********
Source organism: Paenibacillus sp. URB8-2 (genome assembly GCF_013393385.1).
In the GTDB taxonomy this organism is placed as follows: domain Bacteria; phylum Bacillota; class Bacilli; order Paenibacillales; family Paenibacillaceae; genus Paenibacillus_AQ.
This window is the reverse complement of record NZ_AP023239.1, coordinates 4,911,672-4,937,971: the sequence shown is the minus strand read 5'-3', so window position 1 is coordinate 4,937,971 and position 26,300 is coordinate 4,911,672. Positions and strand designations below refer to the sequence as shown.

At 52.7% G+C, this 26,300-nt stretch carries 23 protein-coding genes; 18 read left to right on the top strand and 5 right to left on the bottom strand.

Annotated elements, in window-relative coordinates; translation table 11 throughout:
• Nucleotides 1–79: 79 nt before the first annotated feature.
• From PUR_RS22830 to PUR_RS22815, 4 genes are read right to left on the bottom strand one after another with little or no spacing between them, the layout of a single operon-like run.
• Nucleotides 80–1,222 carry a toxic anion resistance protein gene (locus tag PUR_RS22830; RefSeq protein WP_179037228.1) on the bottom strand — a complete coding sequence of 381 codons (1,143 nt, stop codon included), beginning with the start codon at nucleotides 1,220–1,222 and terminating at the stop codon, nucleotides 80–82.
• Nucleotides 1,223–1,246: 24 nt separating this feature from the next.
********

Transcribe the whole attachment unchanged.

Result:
Source organism: Paenibacillus sp. URB8-2 (genome assembly GCF_013393385.1).
In the GTDB taxonomy this organism is placed as follows: domain Bacteria; phylum Bacillota; class Bacilli; order Paenibacillales; family Paenibacillaceae; genus Paenibacillus_AQ.
This window is the reverse complement of record NZ_AP023239.1, coordinates 4,911,672-4,937,971: the sequence shown is the minus strand read 5'-3', so window position 1 is coordinate 4,937,971 and position 26,300 is coordinate 4,911,672. Positions and strand designations below refer to the sequence as shown.

At 52.7% G+C, this 26,300-nt stretch carries 23 protein-coding genes; 18 read left to right on the top strand and 5 right to left on the bottom strand.

Annotated elements, in window-relative coordinates; translation table 11 throughout:
• Nucleotides 1–79: 79 nt before the first annotated feature.
• From PUR_RS22830 to PUR_RS22815, 4 genes are read right to left on the bottom strand one after another with little or no spacing between them, the layout of a single operon-like run.
• Nucleotides 80–1,222 carry a toxic anion resistance protein gene (locus tag PUR_RS22830; RefSeq protein WP_179037228.1) on the bottom strand — a complete coding sequence of 381 codons (1,143 nt, stop codon included), beginning with the start codon at nucleotides 1,220–1,222 and terminating at the stop codon, nucleotides 80–82.
• Nucleotides 1,223–1,246: 24 nt separating this feature from the next.